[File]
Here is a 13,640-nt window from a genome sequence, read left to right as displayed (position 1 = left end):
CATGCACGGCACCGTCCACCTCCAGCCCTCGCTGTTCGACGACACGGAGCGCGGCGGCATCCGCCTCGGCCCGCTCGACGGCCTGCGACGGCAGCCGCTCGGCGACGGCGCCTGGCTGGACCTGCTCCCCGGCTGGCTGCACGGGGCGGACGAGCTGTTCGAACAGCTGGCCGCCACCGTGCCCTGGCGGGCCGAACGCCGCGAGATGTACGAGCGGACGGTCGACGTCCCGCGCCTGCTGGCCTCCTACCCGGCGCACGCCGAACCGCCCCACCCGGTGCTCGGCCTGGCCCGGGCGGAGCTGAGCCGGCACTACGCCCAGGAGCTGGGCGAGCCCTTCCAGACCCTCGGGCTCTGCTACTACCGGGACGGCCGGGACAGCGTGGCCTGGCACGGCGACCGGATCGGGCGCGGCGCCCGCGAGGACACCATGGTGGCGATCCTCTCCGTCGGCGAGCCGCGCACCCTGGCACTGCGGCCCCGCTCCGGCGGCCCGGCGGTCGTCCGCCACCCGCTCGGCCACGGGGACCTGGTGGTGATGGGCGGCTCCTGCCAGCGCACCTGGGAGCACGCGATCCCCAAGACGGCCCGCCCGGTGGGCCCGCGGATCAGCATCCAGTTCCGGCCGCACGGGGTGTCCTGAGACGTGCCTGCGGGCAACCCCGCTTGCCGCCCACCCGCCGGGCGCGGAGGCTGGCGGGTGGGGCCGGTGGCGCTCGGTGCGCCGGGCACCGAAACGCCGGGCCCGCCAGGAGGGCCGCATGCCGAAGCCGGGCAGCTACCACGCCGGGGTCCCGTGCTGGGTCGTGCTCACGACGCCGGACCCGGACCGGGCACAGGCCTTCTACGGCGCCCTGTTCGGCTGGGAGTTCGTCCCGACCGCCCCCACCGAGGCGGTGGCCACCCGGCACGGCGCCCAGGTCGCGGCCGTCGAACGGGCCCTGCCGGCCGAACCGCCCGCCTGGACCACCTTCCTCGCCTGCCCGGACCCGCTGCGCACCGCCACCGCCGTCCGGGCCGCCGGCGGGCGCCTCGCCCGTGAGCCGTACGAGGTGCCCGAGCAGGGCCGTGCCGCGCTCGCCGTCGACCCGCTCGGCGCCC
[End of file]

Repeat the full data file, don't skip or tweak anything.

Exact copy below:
Here is a 13,640-nt window from a genome sequence, read left to right as displayed (position 1 = left end):
CATGCACGGCACCGTCCACCTCCAGCCCTCGCTGTTCGACGACACGGAGCGCGGCGGCATCCGCCTCGGCCCGCTCGACGGCCTGCGACGGCAGCCGCTCGGCGACGGCGCCTGGCTGGACCTGCTCCCCGGCTGGCTGCACGGGGCGGACGAGCTGTTCGAACAGCTGGCCGCCACCGTGCCCTGGCGGGCCGAACGCCGCGAGATGTACGAGCGGACGGTCGACGTCCCGCGCCTGCTGGCCTCCTACCCGGCGCACGCCGAACCGCCCCACCCGGTGCTCGGCCTGGCCCGGGCGGAGCTGAGCCGGCACTACGCCCAGGAGCTGGGCGAGCCCTTCCAGACCCTCGGGCTCTGCTACTACCGGGACGGCCGGGACAGCGTGGCCTGGCACGGCGACCGGATCGGGCGCGGCGCCCGCGAGGACACCATGGTGGCGATCCTCTCCGTCGGCGAGCCGCGCACCCTGGCACTGCGGCCCCGCTCCGGCGGCCCGGCGGTCGTCCGCCACCCGCTCGGCCACGGGGACCTGGTGGTGATGGGCGGCTCCTGCCAGCGCACCTGGGAGCACGCGATCCCCAAGACGGCCCGCCCGGTGGGCCCGCGGATCAGCATCCAGTTCCGGCCGCACGGGGTGTCCTGAGACGTGCCTGCGGGCAACCCCGCTTGCCGCCCACCCGCCGGGCGCGGAGGCTGGCGGGTGGGGCCGGTGGCGCTCGGTGCGCCGGGCACCGAAACGCCGGGCCCGCCAGGAGGGCCGCATGCCGAAGCCGGGCAGCTACCACGCCGGGGTCCCGTGCTGGGTCGTGCTCACGACGCCGGACCCGGACCGGGCACAGGCCTTCTACGGCGCCCTGTTCGGCTGGGAGTTCGTCCCGACCGCCCCCACCGAGGCGGTGGCCACCCGGCACGGCGCCCAGGTCGCGGCCGTCGAACGGGCCCTGCCGGCCGAACCGCCCGCCTGGACCACCTTCCTCGCCTGCCCGGACCCGCTGCGCACCGCCACCGCCGTCCGGGCCGCCGGCGGGCGCCTCGCCCGTGAGCCGTACGAGGTGCCCGAGCAGGGCCGTGCCGCGCTCGCCGTCGACCCGCTCGGCGCCC